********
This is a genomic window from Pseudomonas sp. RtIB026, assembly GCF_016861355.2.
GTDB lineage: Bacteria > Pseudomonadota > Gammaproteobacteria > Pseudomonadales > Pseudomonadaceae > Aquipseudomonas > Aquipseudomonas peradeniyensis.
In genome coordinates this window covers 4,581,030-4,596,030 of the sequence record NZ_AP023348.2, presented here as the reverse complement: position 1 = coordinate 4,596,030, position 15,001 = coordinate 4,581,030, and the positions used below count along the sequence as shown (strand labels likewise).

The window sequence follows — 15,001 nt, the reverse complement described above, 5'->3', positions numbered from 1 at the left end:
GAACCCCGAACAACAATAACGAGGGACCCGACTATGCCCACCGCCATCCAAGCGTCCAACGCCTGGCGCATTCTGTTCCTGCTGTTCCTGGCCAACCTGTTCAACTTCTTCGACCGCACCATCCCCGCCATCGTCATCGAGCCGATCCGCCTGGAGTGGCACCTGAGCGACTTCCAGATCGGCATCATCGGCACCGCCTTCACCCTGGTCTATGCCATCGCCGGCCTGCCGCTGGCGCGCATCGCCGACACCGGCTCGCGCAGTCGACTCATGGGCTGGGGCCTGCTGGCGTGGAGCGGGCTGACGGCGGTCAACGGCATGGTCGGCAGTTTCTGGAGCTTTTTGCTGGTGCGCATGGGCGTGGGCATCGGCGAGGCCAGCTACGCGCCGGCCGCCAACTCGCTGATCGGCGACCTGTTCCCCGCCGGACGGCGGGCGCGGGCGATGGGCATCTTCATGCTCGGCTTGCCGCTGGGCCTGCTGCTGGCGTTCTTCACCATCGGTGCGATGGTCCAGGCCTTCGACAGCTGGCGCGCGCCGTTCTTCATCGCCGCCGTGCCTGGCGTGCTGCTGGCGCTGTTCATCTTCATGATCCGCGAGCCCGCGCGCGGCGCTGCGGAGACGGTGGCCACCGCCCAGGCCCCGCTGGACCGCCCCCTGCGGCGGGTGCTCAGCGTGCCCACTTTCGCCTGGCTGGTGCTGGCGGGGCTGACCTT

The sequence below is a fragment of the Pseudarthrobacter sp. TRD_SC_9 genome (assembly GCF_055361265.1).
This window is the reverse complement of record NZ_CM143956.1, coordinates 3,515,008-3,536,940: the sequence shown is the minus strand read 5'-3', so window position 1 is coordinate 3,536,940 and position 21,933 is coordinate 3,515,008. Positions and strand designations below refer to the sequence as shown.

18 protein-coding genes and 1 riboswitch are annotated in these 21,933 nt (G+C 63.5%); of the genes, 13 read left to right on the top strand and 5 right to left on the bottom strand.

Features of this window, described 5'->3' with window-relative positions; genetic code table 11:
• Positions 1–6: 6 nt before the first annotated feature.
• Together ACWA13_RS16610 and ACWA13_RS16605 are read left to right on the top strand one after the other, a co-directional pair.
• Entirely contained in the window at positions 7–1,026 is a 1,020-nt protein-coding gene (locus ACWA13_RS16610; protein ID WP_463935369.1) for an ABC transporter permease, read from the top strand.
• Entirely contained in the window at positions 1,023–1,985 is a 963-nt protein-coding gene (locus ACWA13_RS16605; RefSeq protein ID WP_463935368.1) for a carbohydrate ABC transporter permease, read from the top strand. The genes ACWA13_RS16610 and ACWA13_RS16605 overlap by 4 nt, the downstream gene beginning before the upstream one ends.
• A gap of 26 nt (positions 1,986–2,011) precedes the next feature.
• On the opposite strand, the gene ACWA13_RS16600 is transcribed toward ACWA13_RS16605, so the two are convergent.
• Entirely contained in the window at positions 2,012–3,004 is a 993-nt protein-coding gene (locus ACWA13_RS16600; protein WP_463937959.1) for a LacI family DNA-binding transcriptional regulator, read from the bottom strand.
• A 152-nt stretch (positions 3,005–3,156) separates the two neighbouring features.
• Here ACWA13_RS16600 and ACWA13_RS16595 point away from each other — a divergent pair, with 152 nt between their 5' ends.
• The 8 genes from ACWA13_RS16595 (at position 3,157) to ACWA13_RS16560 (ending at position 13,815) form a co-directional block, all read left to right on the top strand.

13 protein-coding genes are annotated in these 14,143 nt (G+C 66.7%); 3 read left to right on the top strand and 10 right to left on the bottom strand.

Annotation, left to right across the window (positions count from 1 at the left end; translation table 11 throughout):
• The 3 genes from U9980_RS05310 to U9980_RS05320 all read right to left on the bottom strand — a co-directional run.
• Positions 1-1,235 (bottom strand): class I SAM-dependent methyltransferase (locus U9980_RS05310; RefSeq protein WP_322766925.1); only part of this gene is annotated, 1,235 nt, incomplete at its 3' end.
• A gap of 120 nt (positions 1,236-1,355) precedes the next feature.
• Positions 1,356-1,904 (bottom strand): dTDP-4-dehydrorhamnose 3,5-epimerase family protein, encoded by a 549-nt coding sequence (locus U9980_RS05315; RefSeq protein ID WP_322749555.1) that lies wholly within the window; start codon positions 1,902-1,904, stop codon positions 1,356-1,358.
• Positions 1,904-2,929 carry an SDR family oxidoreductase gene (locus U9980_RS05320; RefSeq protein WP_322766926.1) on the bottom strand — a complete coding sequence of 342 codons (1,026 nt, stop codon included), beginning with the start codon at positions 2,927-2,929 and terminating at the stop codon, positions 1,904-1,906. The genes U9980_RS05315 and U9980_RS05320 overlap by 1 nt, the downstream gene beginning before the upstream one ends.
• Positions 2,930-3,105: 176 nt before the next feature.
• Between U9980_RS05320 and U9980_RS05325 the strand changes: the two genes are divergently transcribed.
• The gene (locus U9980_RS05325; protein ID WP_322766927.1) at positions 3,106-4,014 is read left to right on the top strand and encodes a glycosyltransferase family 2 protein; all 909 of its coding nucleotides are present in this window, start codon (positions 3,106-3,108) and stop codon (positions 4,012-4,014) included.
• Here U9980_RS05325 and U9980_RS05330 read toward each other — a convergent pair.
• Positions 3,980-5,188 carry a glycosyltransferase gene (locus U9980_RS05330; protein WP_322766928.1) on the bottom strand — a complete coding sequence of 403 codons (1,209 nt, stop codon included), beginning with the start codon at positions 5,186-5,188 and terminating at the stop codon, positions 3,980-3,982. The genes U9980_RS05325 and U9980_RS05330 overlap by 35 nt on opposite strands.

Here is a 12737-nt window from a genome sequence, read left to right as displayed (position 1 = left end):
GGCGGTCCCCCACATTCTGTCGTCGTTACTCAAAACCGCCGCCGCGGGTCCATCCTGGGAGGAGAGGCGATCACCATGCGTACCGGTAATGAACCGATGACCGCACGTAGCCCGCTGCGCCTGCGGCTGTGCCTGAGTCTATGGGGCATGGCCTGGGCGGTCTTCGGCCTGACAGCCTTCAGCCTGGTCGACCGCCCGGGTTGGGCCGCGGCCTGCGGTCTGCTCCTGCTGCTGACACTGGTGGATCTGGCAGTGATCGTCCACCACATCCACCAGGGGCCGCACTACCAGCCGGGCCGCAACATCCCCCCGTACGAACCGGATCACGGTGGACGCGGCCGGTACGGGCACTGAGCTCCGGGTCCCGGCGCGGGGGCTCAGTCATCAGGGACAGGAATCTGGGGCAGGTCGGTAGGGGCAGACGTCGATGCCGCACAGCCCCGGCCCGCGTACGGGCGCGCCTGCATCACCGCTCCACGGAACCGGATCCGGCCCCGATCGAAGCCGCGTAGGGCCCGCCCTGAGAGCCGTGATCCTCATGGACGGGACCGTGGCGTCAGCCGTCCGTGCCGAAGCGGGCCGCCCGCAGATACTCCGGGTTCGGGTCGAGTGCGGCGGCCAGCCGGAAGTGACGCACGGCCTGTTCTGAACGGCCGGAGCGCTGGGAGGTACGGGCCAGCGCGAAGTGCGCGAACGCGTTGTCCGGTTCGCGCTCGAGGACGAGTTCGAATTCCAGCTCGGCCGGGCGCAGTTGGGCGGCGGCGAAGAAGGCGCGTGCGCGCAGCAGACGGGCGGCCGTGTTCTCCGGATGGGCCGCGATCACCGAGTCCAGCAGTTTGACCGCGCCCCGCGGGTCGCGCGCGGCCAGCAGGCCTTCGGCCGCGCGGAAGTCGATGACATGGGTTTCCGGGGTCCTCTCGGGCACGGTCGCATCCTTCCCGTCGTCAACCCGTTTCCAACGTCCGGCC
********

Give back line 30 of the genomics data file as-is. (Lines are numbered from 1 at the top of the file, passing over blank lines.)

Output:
• Here U9980_RS05325 and U9980_RS05330 read toward each other — a convergent pair.